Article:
Bear News Beartown News
MARCH 1, 2007



In 1986, Mkele Mbembe was on holiday in Kenya after graduating from Northwestern University. On a hike through the bush, he came across a
young bull elephant standing with one leg raised in the air. The elephant seemed distressed, so Mbembe approached it very carefully.  He got down on one knee and inspected the elephant's foot and found a large piece of

wood deeply embedded in it. As carefully and as gently as he could,
Mbembe worked the wood out with his hunting knife, after which the elephant gingerly put down its foot. The elephant turned to face the man,
and with a rather curious look on its face, stared at him for several tense moments.
Mbembe stood frozen, thinking of nothing else but being trampled. Eventually the elephant trumpeted loudly, turned, and walked away.
Mbembe never forgot that elephant or the events of that day.
Twenty years later, Mbembe was walking through the Chicago Zoo with his teenaged son. As they approached the elephant enclosure, one of the
creatures turned and walked over to near where Mbembe and his son Tapu were standing. The large bull elephant stared at Mbembe, lifted its front

foot off the ground, then put it down. The elephant did that several times and then trumpeted loudly, all the while staring at the man.  Remembering the encounter in 1986, Mbembe couldn't help wondering if this was the same
elephant. Mbembe summoned up his courage, climbed over the railing and made his way into the enclosure.  He walked right up to the elephant and stared back in wonder.  The elephant trumpeted again, wrapped its trunk around one of Mbembe's legs and slammed him against the railing, killing him instantly.
Probably wasn't the same elephant.


RIO RANCHO, N.M. - New Mexico is hoping to keep drunks off the road by lecturing them at the last place they usually stop before getting behind the wheel: the urinal.
The state recently paid $21 each for about 500 talking urinal-deodorizer cakes and has put them in men's rooms in bars and restaurants across the state.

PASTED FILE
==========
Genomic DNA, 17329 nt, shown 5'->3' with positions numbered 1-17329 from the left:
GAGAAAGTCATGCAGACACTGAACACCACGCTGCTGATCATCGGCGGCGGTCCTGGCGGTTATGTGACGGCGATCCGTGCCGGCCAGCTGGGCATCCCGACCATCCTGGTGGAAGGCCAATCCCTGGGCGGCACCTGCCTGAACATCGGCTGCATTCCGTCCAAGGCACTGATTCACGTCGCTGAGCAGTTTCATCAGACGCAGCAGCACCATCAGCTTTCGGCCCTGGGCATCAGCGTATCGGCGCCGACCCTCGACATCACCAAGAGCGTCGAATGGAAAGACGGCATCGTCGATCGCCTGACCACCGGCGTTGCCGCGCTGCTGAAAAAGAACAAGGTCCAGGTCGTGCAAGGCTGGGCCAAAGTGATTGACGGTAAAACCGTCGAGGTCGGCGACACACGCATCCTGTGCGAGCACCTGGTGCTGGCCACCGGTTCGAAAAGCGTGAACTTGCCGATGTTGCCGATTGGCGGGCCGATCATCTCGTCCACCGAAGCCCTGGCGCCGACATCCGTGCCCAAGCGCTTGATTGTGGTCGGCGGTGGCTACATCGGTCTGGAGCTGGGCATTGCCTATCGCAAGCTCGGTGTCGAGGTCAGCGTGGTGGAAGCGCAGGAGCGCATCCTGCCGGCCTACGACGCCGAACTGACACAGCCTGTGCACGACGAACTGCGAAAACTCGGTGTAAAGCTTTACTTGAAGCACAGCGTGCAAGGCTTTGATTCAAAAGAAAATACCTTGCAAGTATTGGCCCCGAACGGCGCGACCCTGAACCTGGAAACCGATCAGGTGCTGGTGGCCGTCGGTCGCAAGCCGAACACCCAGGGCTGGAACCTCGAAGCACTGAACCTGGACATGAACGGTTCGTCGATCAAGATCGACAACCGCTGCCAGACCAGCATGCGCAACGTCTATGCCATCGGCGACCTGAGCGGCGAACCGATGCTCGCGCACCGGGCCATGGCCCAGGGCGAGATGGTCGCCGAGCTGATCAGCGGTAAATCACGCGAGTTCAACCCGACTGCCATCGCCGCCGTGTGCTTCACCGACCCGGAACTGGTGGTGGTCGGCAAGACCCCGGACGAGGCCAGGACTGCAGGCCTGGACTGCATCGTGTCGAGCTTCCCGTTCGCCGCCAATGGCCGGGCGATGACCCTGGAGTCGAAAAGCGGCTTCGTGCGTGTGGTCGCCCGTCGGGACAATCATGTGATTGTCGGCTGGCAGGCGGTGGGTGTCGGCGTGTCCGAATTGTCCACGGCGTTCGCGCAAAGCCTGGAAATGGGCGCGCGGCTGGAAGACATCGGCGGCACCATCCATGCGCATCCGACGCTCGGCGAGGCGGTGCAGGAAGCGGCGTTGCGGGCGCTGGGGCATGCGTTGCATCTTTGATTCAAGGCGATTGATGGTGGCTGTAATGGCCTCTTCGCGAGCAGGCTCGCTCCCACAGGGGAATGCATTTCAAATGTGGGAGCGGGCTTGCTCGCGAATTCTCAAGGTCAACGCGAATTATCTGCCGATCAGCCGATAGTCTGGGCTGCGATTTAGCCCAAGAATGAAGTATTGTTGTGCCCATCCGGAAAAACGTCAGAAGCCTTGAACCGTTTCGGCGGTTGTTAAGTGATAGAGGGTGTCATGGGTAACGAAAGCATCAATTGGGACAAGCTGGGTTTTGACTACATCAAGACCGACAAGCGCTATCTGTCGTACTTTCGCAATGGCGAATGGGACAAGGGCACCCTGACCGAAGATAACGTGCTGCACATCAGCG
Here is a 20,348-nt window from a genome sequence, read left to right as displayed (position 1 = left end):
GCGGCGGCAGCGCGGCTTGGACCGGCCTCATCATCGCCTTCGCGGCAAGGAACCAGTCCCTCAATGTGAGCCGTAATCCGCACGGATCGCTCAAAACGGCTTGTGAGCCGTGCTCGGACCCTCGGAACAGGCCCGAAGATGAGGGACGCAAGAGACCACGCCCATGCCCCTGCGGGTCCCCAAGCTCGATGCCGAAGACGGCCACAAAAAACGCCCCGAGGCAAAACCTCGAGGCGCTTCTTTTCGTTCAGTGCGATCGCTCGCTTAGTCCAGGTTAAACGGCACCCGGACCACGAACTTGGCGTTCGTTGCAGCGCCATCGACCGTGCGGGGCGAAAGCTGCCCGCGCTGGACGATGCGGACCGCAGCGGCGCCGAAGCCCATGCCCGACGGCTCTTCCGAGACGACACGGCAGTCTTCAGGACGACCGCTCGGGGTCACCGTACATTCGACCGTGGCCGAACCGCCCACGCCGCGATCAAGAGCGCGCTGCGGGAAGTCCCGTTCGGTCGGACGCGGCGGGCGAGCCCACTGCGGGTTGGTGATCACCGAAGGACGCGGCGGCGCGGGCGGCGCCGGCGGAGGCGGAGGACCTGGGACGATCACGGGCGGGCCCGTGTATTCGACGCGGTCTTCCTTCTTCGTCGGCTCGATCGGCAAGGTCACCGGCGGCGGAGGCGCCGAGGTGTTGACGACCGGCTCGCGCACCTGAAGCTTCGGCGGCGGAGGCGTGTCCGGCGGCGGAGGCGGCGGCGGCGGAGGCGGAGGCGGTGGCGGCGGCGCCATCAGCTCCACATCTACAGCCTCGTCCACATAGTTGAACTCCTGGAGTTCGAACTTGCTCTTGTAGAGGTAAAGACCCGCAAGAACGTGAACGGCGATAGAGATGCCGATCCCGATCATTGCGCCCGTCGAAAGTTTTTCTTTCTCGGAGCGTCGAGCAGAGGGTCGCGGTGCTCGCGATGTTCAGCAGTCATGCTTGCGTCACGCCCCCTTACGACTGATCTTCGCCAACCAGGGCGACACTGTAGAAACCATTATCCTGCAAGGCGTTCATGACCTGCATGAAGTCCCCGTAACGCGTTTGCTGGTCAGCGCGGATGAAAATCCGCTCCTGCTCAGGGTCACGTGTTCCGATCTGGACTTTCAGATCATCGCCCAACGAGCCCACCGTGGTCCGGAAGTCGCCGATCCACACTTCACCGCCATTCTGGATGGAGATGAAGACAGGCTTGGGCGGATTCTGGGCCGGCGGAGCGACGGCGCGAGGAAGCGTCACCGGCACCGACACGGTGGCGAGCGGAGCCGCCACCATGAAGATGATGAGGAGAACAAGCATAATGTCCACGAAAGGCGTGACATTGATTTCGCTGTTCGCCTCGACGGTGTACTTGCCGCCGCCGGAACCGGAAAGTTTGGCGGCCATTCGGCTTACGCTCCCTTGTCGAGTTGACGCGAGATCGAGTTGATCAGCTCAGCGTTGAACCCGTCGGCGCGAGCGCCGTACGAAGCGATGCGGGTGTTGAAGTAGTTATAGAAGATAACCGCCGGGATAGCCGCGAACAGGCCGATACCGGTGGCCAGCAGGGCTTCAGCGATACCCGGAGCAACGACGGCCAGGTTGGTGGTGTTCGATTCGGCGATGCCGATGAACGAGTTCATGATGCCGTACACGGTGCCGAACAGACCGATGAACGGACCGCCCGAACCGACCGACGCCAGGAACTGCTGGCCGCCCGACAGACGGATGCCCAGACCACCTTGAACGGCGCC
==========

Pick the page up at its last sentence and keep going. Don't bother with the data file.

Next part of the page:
When a man steps up, the motion-sensitive plastic device says, in a woman's voice,
"Hey, big guy. Having a few drinks? Think you had one too many? Then it's time to call a cab or call a sober friend for a ride home."
The talking urinal represents just the latest effort to fight drunken driving in New Mexico, which has long had one of the highest rates of alcohol-related traffic deaths in the nation. The new tactic is aimed only at men, since they account for 78 percent of all driving-under-the-influence-related convictions in New Mexico.
"It startled me the first time I heard it, but it sure got my attention," said Ben Miller, a patron at the Turtle Mountain Brewing Co. bar and restaurant. "It's a fantastic idea."
Jim Swatek, who was drinking a beer nearby, said:
"You think, Maybe I should call the wife to come get me."
Turtle Mountain Brewing owner Niko Ortiz commended the New Mexico Transportation Department for
"thinking way outside the box."




The urinal cakes have proved so intriguing at Turtle Mountain that three have been swiped already. Transportation Department spokesman S.U. Mahesh said the bathroom is a perfect place to get the message across. In the restroom, "guys don't chitchat with other guys," he said. "It's all business. We've got their total attention for 10 to 15 seconds." Similar urinal cakes have been used for anti-drug campaigns in Colorado, Pennsylvania and Australia, and for anti-DWI efforts on New York's Long Island, said Richard Deutsch of New York-based Healthquest Technologies, which manufactures the devices.
But Deutsch said he believes New Mexico is the only state to buy the devices.
New Mexico also has started a toll-free
"drunk buster" hot line, boosted DWI enforcement in problem areas and increased police checkpoints. The state also has a DWI czar.



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